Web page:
A year ago last week, I attended the induction for my course at Leeds Metropolitan University, and last week I attended (some of it) again! But this time, rather than being one of the students, scribbling away frantically as things were said (which notes ended up being put in a drawer not to see the light of day until I packed up my flat a few weeks ago – oops…) I was sitting in, watching – rather nostalgically! – and waiting for my turn to speak. I had been invited to share my experience with the new cohort. I started by feeding them with cake (because, cake makes everything ok! Also, they’re at the beginning of an amazing year – or semester if only doing the Delta – so there was something to celebrate) and then just let them ask me questions. This post is a summary of that plus a few things I forgot to mention…
1. What do you know now that wish you’d known at the start? What would you do differently?
Well, I’m rather lucky – I can look back on it and not wish I’d done things differently or known things I didn’t. I genuinely have no regrets. That’s not to say I had a clue what was going on to start with, but I was able to work it out – with all the help given to me by the fantastic tutors at Leeds Met. Still, things that I think would be useful to know at the start, because I either was helped to discover them early on or was lucky enough to be doing them anyway:
- Manage your time efficiently! For module 2, this means reading efficiently, writing your essay and sending it in for feedback in good time, moving on to your plan promptly and getting that in for feedback too – all enough in advance to then respond to feedback before it’s time for your LSA. For module 3, this also means reading efficiently, and meeting whatever deadlines your centre has in place to help you through it. At Leeds Met, there are mini-deadlines periodically, so that you hand each section of the essay in one by one and get feedback on them. This is helpful because you get nudged on to the right track early on before you stray too far away from it!
- Do your PDA-ing from the get-go! Well, perhaps not the get-go, but as soon as you have done your diagnostic and have submitted your part 1/part 2, where you reflect on your beliefs/strengths/weakness and identify areas to work on, then make a plan of how to work on them. (See my post on doing the PDA for more information on this important element of module 2)
- Work WITH your classmates not against them! This isn’t a competition. You are all in it together and if you pool your resources, you will make your lives easier. Make a Facebook group to share links to useful articles/websites etc. Watch each others’ lessons and share feedback when these are observed e.g. diagnostic and LSAs.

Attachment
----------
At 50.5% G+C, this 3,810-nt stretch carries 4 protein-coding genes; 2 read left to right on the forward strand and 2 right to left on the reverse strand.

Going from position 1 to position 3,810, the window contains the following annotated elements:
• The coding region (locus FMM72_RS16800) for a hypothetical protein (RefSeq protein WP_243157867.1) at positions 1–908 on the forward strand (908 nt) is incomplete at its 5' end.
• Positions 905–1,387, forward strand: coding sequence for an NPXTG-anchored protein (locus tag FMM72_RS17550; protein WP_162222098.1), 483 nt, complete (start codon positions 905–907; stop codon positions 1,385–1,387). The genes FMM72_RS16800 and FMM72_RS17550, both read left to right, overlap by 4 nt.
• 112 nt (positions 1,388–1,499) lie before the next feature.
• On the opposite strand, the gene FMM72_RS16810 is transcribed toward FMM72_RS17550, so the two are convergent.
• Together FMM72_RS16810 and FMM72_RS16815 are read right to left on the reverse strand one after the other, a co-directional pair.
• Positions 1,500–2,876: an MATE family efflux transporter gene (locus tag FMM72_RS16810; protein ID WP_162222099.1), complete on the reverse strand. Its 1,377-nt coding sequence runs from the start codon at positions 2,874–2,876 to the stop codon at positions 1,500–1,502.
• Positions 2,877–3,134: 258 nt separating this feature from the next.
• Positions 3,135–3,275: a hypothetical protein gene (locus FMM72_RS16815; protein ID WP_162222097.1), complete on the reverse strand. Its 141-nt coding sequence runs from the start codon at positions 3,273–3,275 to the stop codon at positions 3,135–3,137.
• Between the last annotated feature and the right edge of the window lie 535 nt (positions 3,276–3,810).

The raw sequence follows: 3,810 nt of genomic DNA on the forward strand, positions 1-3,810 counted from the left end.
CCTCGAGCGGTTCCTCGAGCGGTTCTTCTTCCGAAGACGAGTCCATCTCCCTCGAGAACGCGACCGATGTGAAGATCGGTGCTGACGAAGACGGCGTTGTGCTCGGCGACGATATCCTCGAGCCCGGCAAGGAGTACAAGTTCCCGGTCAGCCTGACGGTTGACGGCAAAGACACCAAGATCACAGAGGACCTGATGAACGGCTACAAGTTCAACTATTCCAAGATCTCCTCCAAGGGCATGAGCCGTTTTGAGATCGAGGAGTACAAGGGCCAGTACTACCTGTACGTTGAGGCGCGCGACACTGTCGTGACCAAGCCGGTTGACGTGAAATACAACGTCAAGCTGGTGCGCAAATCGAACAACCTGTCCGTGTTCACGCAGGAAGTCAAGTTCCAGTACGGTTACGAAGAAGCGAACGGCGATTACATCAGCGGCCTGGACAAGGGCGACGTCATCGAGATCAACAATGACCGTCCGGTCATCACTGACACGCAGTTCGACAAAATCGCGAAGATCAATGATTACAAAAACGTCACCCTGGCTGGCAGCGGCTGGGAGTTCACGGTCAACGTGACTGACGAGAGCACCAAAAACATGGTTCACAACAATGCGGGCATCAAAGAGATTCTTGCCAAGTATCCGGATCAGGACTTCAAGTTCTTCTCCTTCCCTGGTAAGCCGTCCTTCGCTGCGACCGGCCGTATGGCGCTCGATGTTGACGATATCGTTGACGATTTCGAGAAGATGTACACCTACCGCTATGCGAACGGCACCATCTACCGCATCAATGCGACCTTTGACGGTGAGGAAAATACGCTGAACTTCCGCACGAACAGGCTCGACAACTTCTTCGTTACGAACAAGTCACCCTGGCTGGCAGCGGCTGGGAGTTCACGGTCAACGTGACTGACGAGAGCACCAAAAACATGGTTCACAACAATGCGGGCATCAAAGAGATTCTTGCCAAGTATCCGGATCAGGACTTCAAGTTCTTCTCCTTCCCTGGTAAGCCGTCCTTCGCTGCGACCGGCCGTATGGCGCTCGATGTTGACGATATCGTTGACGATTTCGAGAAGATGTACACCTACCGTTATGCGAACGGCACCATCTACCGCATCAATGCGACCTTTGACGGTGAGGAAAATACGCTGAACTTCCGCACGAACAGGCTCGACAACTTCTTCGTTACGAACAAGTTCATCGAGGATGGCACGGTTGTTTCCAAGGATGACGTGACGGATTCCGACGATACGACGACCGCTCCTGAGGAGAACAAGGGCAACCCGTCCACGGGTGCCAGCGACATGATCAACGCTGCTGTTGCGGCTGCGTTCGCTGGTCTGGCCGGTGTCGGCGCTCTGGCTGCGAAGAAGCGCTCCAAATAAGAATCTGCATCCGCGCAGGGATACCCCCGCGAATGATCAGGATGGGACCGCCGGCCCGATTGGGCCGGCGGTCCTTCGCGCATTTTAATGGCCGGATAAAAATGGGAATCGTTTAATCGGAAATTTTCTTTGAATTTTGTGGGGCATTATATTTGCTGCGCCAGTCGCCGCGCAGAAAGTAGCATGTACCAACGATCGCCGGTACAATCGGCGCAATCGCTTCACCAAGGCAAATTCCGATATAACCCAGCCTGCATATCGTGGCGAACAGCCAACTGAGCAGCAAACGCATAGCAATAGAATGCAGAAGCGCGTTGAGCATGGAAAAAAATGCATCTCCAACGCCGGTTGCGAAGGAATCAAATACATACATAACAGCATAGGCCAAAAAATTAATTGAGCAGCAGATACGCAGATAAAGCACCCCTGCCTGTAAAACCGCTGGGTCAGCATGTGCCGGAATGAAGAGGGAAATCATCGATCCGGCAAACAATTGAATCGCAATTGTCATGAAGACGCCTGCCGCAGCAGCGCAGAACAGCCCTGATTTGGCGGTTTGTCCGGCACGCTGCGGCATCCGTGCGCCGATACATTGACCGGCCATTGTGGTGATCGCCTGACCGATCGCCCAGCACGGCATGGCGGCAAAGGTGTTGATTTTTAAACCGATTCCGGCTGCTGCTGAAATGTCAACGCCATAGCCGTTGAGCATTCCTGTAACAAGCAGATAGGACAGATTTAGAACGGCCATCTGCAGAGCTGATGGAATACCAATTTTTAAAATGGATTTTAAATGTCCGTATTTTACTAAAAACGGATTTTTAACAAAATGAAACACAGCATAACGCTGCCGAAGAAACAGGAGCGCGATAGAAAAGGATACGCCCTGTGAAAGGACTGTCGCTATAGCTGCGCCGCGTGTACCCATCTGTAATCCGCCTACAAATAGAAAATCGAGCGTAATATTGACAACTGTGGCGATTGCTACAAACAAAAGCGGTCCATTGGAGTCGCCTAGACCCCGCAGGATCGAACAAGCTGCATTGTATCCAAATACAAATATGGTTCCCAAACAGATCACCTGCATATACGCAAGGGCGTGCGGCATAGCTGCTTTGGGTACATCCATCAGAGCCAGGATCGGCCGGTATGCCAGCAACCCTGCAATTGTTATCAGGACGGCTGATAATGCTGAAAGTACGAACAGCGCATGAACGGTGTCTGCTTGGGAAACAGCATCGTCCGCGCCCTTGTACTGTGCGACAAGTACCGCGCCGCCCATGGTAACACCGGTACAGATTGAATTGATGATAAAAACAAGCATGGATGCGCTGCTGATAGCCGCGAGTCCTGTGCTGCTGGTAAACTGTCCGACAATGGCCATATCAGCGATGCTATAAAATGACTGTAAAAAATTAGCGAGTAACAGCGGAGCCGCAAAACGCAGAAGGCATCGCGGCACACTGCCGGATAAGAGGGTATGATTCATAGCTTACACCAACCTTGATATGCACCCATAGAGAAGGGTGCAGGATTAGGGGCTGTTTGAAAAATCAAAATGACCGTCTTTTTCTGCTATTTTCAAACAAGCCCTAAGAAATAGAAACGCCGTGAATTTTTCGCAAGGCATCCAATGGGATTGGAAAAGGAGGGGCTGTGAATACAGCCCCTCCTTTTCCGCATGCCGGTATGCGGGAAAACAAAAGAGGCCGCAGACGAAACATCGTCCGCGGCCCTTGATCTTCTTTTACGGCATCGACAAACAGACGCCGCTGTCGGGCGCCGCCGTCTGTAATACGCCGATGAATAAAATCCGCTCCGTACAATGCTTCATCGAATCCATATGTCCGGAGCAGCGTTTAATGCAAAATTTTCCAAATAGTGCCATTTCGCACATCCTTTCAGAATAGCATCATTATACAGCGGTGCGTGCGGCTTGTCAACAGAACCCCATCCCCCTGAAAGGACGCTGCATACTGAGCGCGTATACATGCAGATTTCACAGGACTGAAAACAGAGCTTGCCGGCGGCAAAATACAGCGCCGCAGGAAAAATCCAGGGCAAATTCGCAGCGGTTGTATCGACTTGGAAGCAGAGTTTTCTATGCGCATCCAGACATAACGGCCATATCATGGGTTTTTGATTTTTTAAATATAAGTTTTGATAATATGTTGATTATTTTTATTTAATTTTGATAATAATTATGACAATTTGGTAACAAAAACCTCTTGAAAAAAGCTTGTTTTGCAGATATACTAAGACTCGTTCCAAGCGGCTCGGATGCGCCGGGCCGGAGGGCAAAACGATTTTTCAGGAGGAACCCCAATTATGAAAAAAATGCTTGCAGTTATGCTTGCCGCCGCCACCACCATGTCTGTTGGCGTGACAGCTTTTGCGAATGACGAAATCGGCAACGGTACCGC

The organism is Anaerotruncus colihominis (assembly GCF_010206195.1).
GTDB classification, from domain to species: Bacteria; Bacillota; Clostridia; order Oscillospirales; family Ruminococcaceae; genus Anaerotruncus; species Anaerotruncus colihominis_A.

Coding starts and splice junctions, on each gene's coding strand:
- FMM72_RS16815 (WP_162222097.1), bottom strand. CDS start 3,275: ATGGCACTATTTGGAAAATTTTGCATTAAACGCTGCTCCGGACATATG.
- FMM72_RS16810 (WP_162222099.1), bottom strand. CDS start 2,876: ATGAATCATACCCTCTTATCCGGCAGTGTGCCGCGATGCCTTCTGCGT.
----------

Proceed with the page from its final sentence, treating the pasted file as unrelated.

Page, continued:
- Don’t get behind! This relates to the first bullet point and applies to intensive courses at least (I can’t speak for less intensive courses as have no first-hand experience of those) – if you get behind, you will struggle to catch up and perhaps never really will, because the course does not have any time built in for this. Time, tide and Delta deadlines wait for no man – and there is always another deadline looming.
- Set up a decent filing system from the get-go! Keeping order is useful. Electronically, I recommend Evernote. In terms of paper-based stuff, have a separate notebook and file for each module. (I didn’t discover Evernote until the M.A. semester of my course – using it is actually one thing I would do differently if I had my time again! 🙂 ) And make sure none of your notes get squirrelled away in a drawer accidentally! ;-
- Know how *fast* it will pass by! And make every minute count! Make the most of being on the course and all the learning opportunities it offers.
2. Are there any books you’d recommend reading?
Plenty! Of course, it rather depends what module you are talking about, as well as the specific element of that module:
For module 2, it partly depends on the focus of your LSAs.
- For Lexis, The Lexical Approach by Michael Lewis is the classic chestnut BUT if you are strapped for time, Implementing the Lexical Approach condenses the theory and summarises it, offering lots of practical ideas for implementation of it (funnily enough!), which is pretty handy. Of course, How to teach Vocabulary by Scott Thornbury is a very good base (best read in advance of the course!).
- For Listening, Listening in the Language Classroom by John Field is a good starting point.
- For Discourse (though I didn’t focus on this for an LSA, there was overlap for my listening and my speaking LSAs, as I approached these through genre plus some knowledge of discourse is handy for module 1 too) I recommend Beyond the Sentence by Scott Thornbury.
- For Speaking, Conversation, from Description to Pedagogy by Scott Thornbury and Diana Slade is great but How to Teach Speaking by Scott Thornbury (again!) is probably the best starting point (though hopefully you will have already read it in advance of the course! 😉 )
- For Phonology, I recommend Adrian Underhill’s Sound Foundations as a starting point. Very user-friendly. For a more academic follow-up, once you’ve narrowed down your focus, Roach’s English Phonetics and Phonology is a good bet.
- For Grammar, you would turn to your grammar reference of choice – which will in all likelihood involve an author whose name is also the name of an animal (Swan, Parrott…), for a start. Thornbury (yep!)’s Uncovering Grammar is good too.